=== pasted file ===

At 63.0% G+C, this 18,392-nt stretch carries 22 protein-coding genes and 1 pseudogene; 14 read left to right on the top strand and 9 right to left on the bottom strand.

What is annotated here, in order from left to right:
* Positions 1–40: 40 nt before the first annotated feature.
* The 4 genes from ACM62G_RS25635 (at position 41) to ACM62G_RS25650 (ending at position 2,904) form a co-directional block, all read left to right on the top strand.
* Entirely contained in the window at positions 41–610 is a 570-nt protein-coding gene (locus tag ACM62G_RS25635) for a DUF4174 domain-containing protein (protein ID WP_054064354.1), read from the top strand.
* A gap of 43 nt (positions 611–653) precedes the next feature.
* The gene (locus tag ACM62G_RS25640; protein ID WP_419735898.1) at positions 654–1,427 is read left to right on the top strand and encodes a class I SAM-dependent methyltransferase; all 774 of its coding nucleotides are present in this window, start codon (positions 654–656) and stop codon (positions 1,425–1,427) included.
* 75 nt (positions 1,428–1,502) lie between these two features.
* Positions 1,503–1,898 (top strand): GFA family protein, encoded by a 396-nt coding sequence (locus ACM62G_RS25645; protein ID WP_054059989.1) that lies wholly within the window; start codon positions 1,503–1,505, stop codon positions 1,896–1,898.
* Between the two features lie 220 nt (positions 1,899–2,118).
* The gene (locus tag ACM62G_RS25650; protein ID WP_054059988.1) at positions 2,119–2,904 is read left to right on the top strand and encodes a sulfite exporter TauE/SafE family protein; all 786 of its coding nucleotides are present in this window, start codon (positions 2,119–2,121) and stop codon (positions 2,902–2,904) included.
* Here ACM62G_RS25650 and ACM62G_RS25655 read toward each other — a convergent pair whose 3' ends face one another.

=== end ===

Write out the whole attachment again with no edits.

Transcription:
At 63.0% G+C, this 18,392-nt stretch carries 22 protein-coding genes and 1 pseudogene; 14 read left to right on the top strand and 9 right to left on the bottom strand.

What is annotated here, in order from left to right:
* Positions 1–40: 40 nt before the first annotated feature.
* The 4 genes from ACM62G_RS25635 (at position 41) to ACM62G_RS25650 (ending at position 2,904) form a co-directional block, all read left to right on the top strand.
* Entirely contained in the window at positions 41–610 is a 570-nt protein-coding gene (locus tag ACM62G_RS25635) for a DUF4174 domain-containing protein (protein ID WP_054064354.1), read from the top strand.
* A gap of 43 nt (positions 611–653) precedes the next feature.
* The gene (locus tag ACM62G_RS25640; protein ID WP_419735898.1) at positions 654–1,427 is read left to right on the top strand and encodes a class I SAM-dependent methyltransferase; all 774 of its coding nucleotides are present in this window, start codon (positions 654–656) and stop codon (positions 1,425–1,427) included.
* 75 nt (positions 1,428–1,502) lie between these two features.
* Positions 1,503–1,898 (top strand): GFA family protein, encoded by a 396-nt coding sequence (locus ACM62G_RS25645; protein ID WP_054059989.1) that lies wholly within the window; start codon positions 1,503–1,505, stop codon positions 1,896–1,898.
* Between the two features lie 220 nt (positions 1,899–2,118).
* The gene (locus tag ACM62G_RS25650; protein ID WP_054059988.1) at positions 2,119–2,904 is read left to right on the top strand and encodes a sulfite exporter TauE/SafE family protein; all 786 of its coding nucleotides are present in this window, start codon (positions 2,119–2,121) and stop codon (positions 2,902–2,904) included.
* Here ACM62G_RS25650 and ACM62G_RS25655 read toward each other — a convergent pair whose 3' ends face one another.